I understand that:

  1. Some mutual funds take a percentage of investment upfront. This is called front end load.
  2. Government impose a maximal limit (8%?) on this.
  3. For large investments the fund may reduce this percentage.

My questions:

When 401(k) contributions are invested in mutual funds through a typical plan,

  1. What does "Maximum" mean? Is it related to '3' above?
  2. What happens in case of a typical few hundred dollar monthly contribution?
  3. Is this incurred every month on the monthly contribution allocated to that fund? (probably the last one is a yes.)
  • 3
    You need to talk to your 401(k) administrator. Load fees are usually waived in 401(k) plans, but it really depends on your specific plan. Don't assume that because the fund is listed as having a load/fee in general that it actually does in your 401(k) plan, either. Talk to your plan administrator or read your plan documents.
    – Joe
    May 4, 2017 at 18:05
  • Just to clarify, "Maximum front end load = x.xx%" was listed in the plan document provided by the plan administrator. There were no footnotes or additional conditions mentioned anywhere else in the document. However I was assured by our HR that employees were never charged that. Perhaps the fund info was copied from somewhere else to the document.
    – Aelian
    May 9, 2017 at 1:11

1 Answer 1


Load mutual funds charge the load on each investment at a rate that is specified in the prospectus, and, as you say, there might be reductions in the rate for large investments. The (maximum) rate cannot be increased unless the fund's board of directors votes to make the change, prints new prospectuses and sends them to all current shareholders, etc. Many mutual funds do not charge the load, or reduce the load, for re-investment of the capital gains and dividends paid by the fund back into the fund. Some load mutual funds charge at a reduced rate (or even waive the load entirely) for investments made through 401(k) plans or 403(b) plans etc, but this is plan-specific, what your company's 401(k) plan administrator was able to negotiate with the mutual fund might be different from what another company's plan administrator was able to negotiate with the fund. Your 401(k) paperwork will tell you exactly what the rate is going to be charged for your investments in the fund through your 401(k) plan.

So, what happens to your monthly investment of a few hundred dollars? Of the (say) $200 dollars that you are contributing, a fixed percentage (say 5% or $10) will be deducted as the load that will disappear into the pockets of the mutual fund management or the 401(k) administrator (not your employer or the HR department, but the 401(k) plan administrator company), and $190 will be used to buy shares in the mutual fund. If you choose to invest in a different no-load fund offered by your 401(k) plan, all $200 will be used to buy shares for you.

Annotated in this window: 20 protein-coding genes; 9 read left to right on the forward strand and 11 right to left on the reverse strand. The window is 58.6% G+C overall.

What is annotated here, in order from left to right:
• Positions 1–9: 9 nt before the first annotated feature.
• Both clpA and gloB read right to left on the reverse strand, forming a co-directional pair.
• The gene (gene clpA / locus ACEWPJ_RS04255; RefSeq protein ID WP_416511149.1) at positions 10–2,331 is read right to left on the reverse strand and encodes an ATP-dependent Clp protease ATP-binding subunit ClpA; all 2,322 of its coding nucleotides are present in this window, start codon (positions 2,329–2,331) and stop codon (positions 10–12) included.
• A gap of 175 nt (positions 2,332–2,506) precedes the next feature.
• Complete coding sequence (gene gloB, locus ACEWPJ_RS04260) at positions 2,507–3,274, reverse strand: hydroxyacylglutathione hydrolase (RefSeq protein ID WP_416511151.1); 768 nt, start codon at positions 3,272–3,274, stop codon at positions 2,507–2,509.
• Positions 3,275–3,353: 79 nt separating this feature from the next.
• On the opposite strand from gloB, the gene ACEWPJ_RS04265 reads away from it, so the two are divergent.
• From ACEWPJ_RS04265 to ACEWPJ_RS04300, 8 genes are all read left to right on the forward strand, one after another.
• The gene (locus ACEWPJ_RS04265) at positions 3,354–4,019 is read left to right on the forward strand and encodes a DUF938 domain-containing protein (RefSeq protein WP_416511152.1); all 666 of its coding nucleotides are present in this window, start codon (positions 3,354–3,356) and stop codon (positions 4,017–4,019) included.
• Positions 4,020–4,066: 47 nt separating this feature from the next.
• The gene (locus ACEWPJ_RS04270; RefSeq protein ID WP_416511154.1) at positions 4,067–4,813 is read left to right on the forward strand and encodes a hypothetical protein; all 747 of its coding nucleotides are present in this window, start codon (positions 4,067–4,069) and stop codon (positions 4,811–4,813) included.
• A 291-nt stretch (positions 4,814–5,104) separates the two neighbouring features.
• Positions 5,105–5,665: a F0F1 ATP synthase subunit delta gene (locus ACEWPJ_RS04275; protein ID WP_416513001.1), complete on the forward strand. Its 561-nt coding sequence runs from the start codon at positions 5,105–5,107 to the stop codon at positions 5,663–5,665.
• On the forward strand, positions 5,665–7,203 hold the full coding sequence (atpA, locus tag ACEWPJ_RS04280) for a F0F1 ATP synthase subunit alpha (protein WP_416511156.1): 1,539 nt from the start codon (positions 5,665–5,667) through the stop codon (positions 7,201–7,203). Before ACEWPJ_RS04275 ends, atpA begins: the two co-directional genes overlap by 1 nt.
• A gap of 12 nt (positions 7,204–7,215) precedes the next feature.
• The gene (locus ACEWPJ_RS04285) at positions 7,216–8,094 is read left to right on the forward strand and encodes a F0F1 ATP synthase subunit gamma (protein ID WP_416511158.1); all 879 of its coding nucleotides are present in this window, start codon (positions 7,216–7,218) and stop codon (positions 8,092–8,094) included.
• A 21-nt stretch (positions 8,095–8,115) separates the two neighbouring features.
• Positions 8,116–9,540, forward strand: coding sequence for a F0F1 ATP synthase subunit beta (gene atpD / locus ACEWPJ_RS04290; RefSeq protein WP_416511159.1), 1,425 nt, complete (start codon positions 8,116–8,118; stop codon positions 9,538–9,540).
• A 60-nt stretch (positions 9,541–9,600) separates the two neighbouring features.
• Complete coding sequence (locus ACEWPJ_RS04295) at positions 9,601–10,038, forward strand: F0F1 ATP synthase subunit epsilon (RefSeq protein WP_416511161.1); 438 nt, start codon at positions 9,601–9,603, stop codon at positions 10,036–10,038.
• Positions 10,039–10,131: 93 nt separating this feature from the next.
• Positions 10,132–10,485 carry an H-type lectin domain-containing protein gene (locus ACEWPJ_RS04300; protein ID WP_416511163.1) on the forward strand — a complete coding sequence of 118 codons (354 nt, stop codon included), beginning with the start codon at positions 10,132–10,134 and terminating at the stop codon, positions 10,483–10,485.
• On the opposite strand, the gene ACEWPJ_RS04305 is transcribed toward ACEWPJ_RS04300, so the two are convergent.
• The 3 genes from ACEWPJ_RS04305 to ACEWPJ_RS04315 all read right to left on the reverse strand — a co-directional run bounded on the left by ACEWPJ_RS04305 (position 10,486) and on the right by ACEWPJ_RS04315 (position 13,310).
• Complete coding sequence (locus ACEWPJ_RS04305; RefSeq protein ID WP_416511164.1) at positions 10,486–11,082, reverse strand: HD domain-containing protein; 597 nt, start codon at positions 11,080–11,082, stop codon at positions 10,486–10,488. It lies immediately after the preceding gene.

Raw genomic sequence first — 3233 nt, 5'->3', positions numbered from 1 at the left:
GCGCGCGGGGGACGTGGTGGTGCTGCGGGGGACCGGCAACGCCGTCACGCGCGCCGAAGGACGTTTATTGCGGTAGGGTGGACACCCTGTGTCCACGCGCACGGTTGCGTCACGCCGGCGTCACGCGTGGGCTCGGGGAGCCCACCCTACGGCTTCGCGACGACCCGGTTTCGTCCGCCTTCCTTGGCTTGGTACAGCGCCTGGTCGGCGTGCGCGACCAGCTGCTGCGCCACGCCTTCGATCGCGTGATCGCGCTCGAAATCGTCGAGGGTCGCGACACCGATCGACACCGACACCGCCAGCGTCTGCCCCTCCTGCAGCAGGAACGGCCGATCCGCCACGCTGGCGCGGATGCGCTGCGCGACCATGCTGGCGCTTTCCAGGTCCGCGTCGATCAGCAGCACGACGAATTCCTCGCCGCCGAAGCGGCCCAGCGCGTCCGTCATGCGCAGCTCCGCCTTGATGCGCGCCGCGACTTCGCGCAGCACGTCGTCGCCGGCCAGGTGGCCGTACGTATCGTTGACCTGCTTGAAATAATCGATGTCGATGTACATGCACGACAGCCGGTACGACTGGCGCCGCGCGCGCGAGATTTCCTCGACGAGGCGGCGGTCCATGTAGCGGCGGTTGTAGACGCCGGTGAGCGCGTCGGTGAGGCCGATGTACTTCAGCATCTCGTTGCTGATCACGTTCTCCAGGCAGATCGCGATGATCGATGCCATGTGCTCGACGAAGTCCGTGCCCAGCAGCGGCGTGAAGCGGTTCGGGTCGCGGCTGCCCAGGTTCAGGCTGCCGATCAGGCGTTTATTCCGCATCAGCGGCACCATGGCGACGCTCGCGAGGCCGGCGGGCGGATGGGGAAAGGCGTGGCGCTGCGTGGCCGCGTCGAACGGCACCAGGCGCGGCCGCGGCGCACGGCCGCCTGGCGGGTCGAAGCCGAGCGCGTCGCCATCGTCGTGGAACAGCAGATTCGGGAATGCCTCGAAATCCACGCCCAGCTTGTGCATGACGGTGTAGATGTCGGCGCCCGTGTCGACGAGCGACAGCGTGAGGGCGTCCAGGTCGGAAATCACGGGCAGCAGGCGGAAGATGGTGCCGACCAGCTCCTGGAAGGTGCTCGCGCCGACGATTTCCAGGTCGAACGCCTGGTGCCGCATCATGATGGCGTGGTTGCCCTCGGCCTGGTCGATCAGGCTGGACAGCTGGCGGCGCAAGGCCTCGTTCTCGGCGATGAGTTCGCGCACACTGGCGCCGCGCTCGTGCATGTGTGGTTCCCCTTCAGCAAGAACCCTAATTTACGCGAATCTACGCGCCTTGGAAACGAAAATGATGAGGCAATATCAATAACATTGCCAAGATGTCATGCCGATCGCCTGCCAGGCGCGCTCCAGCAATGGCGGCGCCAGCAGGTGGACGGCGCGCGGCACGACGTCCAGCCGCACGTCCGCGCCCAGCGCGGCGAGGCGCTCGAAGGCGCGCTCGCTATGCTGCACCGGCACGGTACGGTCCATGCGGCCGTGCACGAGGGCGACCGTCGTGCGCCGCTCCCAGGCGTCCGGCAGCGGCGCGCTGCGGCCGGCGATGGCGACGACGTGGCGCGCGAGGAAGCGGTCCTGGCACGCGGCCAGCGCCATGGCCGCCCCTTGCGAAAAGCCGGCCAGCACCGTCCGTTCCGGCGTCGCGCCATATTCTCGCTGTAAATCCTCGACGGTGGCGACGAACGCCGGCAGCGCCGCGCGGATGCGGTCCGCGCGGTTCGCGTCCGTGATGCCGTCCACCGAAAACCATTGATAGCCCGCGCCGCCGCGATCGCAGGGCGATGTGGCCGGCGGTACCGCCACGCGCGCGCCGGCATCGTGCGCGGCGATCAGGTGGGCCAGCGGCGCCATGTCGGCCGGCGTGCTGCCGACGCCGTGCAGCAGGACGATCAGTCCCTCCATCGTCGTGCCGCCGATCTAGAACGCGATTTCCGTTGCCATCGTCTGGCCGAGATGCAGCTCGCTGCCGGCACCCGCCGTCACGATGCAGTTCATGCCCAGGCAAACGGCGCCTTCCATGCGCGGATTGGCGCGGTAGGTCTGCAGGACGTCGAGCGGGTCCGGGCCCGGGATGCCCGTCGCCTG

In addition to any loads that the mutual fund might be charging, the 401(k) plan administrator might be charging a fee (often annually or semi-annually, or perhaps even monthly) to cover its own costs. These might be at as much as a 1% annual rate (maybe more) applied to the value of your 401(k) account, and possibly subject to a minimum fee of a few tens of dollars for very small accounts, etc., and these fees are deducted from your 401(k) account. Once again, this is plan-specific, depending on what your employer was able to negotiate with the 401(k) plan administration company. This fee is not charged on each monthly contribution you make per se; it is on the net value of the total investment (that is, you are paying this fee on everything in your 401(k) plan, all current contributions and all the gains that have occurred over the years, etc.) and you are paying it every year, and you will continue to pay it even if you leave your current job (or are fired) and leave the 401(k) plan assets with your ex-employer (instead of rolling them over to the 401(k) plan of your new employer or into an IRA). Note that this is quite different from the fees (expense ratio) that the mutual fund is (also) charging you which fee you don't see explicitly because it is hidden in the fund return: the value of your investment that the fund reports to you is reduced by this fee already. The fee that the 401(k) plan administrator is charging is all too visible in the reports that you get from your 401(k) plan.

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